Growth hormone therapy benefits and side effects

There are a number of growth hormone therapy benefits, including positive changes in body composition, bone health, cardiovascular health and quality of life. There are, however, also some side effects, but some of these can be reduced by adjusting dosage.

Major benefits

Better body composition

One of the growth hormone therapy benefits includes a significant decrease in your total body fat content. This effect occurs in both subcutaneous and visceral fat, but is typically more prominent in visceral fat – the fat around the organs and top of the stomach. This change in fat composition occurs within six months of starting therapy and will continue if treatment continues.

An increase in your muscle mass is also likely, although the degree of change is usually less than the reduction in fat mass.

Physical performance and exercise capacity usually improve in growth hormone therapy. Key exercise parameters such as your maximum work capacity can increase significantly.

Better bone health

Growth hormone treatment is also associated with enhanced bone health, especially in those under 60 years of age. These effects are often more noticeable in women.

Better cardiovascular health

Growth hormone therapy benefits also include reducing arterial stiffness and increase flow-mediated dilatation, helping to improve circulatory health. Other advantages are that growth hormone therapy increases high-density lipoprotein (HDL) – the good cholesterol – and decreases low-density lipoprotein (LDL) – the bad cholesterol – as well as total cholesterol levels.

Better quality of life

Researchers suggest there is often a degree of improvement in quality of life with growth hormone treatment, although this improvement may be proportional. This means that if your quality of life is normal at ‘baseline’, then it is doubtful you would see a significant improvement in quality of life with therapy.

Improvements in insulin resistance is still under debate; however, several studies already demonstrate a positive association (Clemmons, 2004), which could be particularly important if you have a history of raised blood glucose, or you are have pre-diabetes.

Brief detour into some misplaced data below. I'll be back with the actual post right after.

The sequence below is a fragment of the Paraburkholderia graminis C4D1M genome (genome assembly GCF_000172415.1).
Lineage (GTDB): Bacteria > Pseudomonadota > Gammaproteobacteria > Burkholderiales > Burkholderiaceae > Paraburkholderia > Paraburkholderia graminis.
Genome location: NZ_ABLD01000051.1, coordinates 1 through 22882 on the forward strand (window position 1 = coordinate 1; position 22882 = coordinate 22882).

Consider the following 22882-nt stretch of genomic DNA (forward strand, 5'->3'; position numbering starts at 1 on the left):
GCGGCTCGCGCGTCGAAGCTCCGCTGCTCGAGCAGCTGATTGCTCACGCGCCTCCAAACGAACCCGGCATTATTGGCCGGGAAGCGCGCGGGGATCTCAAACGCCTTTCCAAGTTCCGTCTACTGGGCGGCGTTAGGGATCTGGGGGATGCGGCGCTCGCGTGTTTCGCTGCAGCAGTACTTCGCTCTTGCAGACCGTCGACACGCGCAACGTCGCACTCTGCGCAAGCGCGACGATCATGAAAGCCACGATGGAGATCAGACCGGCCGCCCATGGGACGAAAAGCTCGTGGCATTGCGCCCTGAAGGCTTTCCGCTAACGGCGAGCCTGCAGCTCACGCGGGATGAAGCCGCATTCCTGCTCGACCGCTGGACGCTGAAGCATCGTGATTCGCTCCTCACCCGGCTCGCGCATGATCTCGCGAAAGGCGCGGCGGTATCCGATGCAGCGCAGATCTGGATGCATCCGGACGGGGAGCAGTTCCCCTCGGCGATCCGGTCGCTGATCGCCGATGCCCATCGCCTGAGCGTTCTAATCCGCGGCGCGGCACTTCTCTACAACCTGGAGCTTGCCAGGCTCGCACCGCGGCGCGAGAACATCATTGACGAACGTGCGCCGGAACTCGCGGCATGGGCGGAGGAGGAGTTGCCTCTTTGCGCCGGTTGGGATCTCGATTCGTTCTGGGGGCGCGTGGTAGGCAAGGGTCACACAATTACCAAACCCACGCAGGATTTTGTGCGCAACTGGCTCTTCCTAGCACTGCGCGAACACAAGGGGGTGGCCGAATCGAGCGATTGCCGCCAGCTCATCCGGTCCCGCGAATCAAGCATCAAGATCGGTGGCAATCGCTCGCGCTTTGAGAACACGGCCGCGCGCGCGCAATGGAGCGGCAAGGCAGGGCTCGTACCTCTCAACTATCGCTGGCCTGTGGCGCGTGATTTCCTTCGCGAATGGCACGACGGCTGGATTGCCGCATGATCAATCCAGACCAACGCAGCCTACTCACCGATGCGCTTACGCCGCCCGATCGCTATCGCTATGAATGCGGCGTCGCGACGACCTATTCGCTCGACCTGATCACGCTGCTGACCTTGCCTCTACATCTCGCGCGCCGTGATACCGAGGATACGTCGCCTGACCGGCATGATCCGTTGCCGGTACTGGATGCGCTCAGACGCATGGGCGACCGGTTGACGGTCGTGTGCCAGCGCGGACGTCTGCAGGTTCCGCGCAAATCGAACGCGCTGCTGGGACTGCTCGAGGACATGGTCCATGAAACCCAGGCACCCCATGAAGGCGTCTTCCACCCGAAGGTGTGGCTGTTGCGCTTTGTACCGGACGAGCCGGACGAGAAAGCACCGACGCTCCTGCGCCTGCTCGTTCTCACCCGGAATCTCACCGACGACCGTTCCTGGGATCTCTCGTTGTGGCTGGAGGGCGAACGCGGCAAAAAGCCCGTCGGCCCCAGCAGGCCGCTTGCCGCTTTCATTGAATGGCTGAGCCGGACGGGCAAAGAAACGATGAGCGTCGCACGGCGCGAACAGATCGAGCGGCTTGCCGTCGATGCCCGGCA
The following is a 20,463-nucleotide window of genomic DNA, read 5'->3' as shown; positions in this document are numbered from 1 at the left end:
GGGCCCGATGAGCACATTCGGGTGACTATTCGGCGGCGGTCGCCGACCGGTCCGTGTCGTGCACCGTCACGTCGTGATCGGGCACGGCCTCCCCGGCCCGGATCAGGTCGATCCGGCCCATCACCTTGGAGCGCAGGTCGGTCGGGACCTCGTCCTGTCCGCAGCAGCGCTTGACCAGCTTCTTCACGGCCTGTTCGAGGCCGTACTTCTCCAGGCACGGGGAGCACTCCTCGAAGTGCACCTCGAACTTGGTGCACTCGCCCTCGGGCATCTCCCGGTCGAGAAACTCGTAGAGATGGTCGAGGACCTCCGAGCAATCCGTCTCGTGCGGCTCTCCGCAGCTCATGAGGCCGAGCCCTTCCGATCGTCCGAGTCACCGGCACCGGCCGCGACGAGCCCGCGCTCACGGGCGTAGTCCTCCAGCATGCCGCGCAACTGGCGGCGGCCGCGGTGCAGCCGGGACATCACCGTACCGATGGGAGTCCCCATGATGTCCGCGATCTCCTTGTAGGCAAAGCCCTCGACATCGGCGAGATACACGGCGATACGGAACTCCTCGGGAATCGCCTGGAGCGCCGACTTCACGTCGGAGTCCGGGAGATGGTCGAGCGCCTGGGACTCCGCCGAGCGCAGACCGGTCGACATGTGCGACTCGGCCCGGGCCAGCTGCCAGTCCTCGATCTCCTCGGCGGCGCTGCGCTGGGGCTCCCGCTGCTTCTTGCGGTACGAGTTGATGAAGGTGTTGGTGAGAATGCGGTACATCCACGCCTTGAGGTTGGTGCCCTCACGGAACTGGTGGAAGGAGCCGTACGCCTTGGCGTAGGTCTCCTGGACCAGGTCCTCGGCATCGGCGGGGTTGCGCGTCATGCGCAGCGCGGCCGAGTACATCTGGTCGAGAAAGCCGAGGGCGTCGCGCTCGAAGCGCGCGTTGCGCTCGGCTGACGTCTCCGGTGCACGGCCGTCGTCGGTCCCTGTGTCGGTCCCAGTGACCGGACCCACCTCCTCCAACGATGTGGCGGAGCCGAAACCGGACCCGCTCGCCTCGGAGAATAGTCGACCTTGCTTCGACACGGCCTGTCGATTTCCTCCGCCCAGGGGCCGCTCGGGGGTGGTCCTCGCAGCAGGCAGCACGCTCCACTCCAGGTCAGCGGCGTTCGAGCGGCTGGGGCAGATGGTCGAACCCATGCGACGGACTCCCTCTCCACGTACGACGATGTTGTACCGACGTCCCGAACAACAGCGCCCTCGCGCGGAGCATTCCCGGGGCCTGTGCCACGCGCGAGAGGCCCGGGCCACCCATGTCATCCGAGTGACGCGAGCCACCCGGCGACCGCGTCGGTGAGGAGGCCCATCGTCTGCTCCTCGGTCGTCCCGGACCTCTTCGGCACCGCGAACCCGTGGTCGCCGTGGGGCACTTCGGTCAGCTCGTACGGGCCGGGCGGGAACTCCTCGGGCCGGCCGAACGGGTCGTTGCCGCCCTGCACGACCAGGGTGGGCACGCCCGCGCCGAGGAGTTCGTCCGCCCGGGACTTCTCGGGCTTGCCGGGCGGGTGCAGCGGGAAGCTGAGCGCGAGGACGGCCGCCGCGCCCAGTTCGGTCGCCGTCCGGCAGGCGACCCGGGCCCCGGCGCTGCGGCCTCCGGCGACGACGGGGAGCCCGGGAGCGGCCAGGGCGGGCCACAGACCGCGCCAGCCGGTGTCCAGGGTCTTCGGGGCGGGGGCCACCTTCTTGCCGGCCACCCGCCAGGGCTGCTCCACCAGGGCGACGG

Side effects

Most adverse effects from taking growth hormone are related to the metabolic effects of growth hormone itself, and are often dose related.

Therefore, if you are having growth hormone treatment and experiencing some of the side effects listed below, talk to your physician, and most likely, it can be resolved by adjusting dosage.

Fluid retention

The most common side effects are related to fluid retention, occurring in 5–18% of people. This includes joint stiffness, peripheral edema, arthralgia, and myalgia. Soft tissue edema is a particularly common adverse event among persons treated with growth hormone, and if you are a woman, the possibility of suffering from this side effect is greater.

Carpal tunnel syndrome

Carpal tunnel syndrome occurs in approximately 2% of treated growth hormone patients. If you are a woman, are overweight or obese, or are older, you have a greater chance of developing this complication.

Gynecomastia

Breast enlargement (abnormal development of large mammary glands) has been reported in normal elderly individuals receiving growth hormone treatment in high doses (Blackman et al., 2002).

Hypertension

Increased blood pressure is seen when fluid retention occurs, but you can avoid this problem with appropriate dosing.

Other side effects

Insulin resistance and type 2 diabetes have been reported in a few patients and growth hormone therapy is associated with a decline in glucose tolerance, impaired glucose tolerance and diabetes. If you have diabetes, your doctor should monitor you carefully.

There has been a concern that growth hormone therapy and its attendant increase in insulin-like growth factor 1 (IGF-1) could lead to tumors recurring or cancer developing. Although studies support an association with cancer, they do not support an association with tumor induction.

Moreover, extensive study of cancer survivors treated with growth hormone has failed to demonstrate an increase in tumors recurring or new cancers, but studies have shown a small increase in second malignant neoplasms.